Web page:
SEC. 3. And be it further enacted, that the children of persons duly naturalized, dwelling within the United States, and being under the age of twenty-one years, at the time of such naturalization, and the children of citizens of the United States, born out of the limits and jurisdiction of the United States, shall be considered as citizens of the United States: Provided, That the right of citizenship shall not descend to persons, whose fathers have never been resident of the United States: Provided also, That no person heretofore proscribed by any state, or who has been legally convicted of having joined the army of Great Britain during the late war, shall be admitted a citizen as foresaid, without the consent of the legislature of the state, in which such person was proscribed.
SEC. 4. And be it further enacted, That the Act intituled, “An act to establish an uniform rule of naturalization,” passed the twenty-sixth day of March, one thousand seven hundred and ninety, be, and the same is hereby repealed.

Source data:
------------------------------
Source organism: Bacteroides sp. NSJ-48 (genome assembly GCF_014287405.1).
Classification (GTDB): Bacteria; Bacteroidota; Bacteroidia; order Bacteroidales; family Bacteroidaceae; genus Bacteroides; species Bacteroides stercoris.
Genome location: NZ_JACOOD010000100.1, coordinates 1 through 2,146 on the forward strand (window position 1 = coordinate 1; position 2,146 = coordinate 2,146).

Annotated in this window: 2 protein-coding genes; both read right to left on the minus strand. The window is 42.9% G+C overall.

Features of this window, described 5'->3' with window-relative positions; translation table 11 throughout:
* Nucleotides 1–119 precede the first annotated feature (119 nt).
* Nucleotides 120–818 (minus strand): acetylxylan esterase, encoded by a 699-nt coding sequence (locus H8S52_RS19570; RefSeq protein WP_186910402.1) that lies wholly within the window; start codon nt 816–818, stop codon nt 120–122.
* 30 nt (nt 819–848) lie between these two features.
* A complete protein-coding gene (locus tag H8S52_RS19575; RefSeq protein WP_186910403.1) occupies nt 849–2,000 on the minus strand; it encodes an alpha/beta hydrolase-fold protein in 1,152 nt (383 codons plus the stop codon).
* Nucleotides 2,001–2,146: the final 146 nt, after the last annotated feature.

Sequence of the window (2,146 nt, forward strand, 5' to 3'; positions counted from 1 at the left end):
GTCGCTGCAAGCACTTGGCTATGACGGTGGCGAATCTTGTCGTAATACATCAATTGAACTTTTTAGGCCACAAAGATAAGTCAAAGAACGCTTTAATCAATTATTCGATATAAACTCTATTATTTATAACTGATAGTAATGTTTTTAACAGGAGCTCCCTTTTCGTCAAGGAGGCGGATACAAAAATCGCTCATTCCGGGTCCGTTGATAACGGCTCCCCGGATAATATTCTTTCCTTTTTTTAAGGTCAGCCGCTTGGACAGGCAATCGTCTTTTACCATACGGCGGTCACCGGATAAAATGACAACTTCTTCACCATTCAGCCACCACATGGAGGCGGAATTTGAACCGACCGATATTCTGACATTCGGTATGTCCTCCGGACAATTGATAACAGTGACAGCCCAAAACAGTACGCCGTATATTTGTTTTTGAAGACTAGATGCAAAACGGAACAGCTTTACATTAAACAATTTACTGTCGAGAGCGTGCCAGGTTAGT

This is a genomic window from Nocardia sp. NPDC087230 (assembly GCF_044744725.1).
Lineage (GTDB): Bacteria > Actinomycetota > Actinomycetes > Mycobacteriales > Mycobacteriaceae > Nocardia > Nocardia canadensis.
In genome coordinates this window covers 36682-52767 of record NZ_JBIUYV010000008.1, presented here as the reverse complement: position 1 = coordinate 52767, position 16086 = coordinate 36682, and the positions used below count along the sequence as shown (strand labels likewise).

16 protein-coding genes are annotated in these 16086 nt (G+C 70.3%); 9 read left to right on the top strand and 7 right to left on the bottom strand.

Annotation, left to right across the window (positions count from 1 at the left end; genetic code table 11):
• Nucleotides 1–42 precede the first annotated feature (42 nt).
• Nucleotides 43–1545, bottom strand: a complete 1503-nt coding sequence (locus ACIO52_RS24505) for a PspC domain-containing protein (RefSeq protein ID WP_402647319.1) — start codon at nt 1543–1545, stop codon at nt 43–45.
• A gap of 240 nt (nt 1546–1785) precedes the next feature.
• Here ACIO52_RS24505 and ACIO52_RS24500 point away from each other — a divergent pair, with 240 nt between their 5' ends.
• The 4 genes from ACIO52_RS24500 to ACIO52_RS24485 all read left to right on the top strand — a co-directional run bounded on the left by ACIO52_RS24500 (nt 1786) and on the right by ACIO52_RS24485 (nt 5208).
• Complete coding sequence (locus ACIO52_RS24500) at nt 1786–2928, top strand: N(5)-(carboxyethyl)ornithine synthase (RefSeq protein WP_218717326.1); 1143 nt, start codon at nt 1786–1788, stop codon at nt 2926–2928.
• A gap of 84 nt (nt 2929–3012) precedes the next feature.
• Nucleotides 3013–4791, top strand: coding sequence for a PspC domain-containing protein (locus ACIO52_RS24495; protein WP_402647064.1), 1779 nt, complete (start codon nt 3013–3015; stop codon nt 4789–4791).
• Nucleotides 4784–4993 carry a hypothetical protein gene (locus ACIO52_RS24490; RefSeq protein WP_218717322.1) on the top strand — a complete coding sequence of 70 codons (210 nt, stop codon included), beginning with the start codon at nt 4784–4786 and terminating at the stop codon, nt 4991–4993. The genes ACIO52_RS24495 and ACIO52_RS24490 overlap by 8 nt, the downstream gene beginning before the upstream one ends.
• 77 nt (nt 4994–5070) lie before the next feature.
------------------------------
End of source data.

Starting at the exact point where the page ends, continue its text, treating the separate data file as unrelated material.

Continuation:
I want you to read CAREFULLY the purpose of the act! The very 1st statement made.
“For carrying into complete effect the power given by the constitution, to establish an uniform rule of naturalization throughout the United States:”
Read that again. Read it once more.
Three times is the charm.
2nd item — If the Natural Born Citizen Clause, of the Constitution, meant a single parent, or anyone just spit out within our borders, then why would THIS PIECE of legislation have been introduced in 2005? There were also several other similar bills introduced in years previous to 2005.
3rd item — Let us review the CRBA. It appears that Ted’s mother did NOT follow thru with these requirements or else he would have a 2nd Birth Certificate… one that was issued by the US State Department. Also to be noted, this falls once again under the INA. Not to be confused with the term “Natural Born Citizen” as stated in the US Constitution.
It appears that this reporting of births has been in use since at least 1910… According to Ancestry dot com.
Consular Report of Birth Abroad (CRBA)